I recently listened attentively to an IT director outlining his virtualisation strategy. The majority of servers were virtualised using VMware, the main financial application was published via Citrix XenApp to remote users, and the challenge of extending desktop virtualisation was being set.

So arguably the hybrid approach was a feature of the existing server farm and desktops. He was viewing the extension of desktop virtualisation or a cloud-based approach by application and not desktop because there was a clearer way to justify this route. The business needed to ensure that investment brought benefits that assisted users and the IT department, as well as contributed to the profit line.

To me this made a lot of sense. Moving applications to the cloud can be seen as a progression, not a revolution, and carries less risk. Cloud-based email is a good example of this, as it is a matured offering and easily hosted.

For companies using Microsoft Exchange, use is often made of the in-built Outlook Web Access (OWA) feature, as well as Outlook client software. OWA has been around since Exchange 5.5 and provides the benefits of a hosted desktop application. Those with their own Exchange server who deliver email in this way arguably have a private cloud already. The remote user accessing email via OWA, using a Web browser, is an example of a hosted application.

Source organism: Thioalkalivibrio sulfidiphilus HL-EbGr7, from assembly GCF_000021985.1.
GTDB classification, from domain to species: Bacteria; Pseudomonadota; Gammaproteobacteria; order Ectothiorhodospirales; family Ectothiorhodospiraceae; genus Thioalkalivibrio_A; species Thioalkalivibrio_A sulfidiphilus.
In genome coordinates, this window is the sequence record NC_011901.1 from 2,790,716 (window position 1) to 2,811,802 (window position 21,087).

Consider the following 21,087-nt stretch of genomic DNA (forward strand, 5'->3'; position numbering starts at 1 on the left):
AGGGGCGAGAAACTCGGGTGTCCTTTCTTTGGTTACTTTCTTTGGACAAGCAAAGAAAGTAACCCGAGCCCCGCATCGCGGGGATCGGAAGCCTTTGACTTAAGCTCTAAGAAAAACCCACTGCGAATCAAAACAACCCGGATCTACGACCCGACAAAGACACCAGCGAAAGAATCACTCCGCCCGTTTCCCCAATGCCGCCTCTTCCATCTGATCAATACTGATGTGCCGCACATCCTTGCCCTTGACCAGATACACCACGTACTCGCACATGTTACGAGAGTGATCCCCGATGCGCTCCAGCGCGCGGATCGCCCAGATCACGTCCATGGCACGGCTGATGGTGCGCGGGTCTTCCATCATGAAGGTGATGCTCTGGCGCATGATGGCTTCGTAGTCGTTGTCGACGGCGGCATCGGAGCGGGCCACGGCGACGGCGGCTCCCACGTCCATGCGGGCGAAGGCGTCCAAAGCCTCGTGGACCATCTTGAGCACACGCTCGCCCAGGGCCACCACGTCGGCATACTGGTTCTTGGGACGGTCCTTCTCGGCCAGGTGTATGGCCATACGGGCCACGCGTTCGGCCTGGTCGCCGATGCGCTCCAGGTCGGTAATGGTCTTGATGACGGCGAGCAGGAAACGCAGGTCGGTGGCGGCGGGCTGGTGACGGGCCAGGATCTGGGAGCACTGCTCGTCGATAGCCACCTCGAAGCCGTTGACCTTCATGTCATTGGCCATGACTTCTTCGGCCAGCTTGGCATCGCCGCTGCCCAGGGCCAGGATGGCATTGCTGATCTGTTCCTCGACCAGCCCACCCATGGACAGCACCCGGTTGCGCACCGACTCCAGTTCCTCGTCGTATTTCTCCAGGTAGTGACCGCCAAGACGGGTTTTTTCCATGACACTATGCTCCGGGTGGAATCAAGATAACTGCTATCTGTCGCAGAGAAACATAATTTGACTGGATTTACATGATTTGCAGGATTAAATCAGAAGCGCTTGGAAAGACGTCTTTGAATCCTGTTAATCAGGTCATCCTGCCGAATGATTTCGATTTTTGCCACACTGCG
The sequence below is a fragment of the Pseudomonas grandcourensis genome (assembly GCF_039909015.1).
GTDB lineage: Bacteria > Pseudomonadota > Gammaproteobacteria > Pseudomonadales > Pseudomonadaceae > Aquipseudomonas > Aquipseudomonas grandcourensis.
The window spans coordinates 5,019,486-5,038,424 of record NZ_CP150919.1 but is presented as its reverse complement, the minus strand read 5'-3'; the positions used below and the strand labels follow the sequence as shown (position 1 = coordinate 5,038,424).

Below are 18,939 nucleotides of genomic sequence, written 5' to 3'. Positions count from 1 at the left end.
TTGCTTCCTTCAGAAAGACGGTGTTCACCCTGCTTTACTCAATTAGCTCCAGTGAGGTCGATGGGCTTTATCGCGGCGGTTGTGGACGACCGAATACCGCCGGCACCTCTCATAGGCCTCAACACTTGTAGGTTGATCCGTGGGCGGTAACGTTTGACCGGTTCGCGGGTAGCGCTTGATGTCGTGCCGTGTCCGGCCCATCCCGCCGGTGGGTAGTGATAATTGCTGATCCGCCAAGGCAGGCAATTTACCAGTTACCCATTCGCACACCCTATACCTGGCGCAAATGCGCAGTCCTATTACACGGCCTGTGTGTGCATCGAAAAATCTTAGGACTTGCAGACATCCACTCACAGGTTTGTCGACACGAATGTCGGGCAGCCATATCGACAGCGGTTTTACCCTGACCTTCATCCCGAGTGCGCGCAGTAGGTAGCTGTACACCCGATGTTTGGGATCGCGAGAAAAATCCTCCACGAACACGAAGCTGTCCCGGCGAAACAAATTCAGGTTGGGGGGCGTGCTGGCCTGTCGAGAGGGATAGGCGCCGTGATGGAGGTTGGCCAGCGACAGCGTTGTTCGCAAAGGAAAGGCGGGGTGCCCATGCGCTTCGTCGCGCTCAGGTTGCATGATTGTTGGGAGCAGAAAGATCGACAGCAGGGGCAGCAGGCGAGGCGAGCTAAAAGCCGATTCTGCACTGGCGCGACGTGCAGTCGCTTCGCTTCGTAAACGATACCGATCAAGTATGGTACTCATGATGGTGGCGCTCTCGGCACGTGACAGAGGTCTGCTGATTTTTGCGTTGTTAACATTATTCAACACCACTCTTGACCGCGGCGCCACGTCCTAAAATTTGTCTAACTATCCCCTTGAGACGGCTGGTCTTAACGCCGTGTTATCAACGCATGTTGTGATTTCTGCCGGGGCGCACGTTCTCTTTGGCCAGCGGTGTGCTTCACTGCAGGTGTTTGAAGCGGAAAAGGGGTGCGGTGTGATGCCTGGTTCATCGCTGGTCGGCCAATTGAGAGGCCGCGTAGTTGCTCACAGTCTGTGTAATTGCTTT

Moving the central Exchange server to a hosted environment, or completely outsourcing the Exchange responsibility to a hosted service provider, brings email delivery even more into line with how the industry views cloud computing. So the transition to fully-hosted Exchange or Exchange from the cloud can be a short journey.

Financially, the justification to do this becomes more apparent as service providers set prices per user and storage used. All other infrastructure costs are included. This gives the IT director a simple set of real costs to help establish whether a cloud based approach is justifiable.

The IT director in question was also exploring how Microsoft SharePoint could be justified in the same way. Both sets of costs were real costs to the business and not open to interpretation by the vendors' ROI calculations.

However, the vision for him to implement desktop virtualisation ended there. Applications used by the majority of users could be virtualised, moved to the cloud and coupled with the delivery of the accounting application for remote users. But the remaining applications would remain unvirtualised. So looking across his server, storage and desktop landscape, a hybrid approach can be seen for both his existing infrastructure and his vision for the future.

Clearly this approach does not sync completely with the vision of the cloud evangelists. It is a compromise, or as we will increasing know it, the hybrid approach. What this does provide is a balance between the financial objectives and justifications a business places on itself, whilst gaining many definable technical and operational benefits that cloud computing can provide.

The hybrid approach is gaining traction as it meets the financial objective of further asset sweating and at the same time often meeting the demands made by the business on IT. The data centre would appear to be heading toward the cloud, but not all of it may be allowed to go there.

Andrew Cross is the sales director at independent vendor reseller Sol-Tec and a contributor to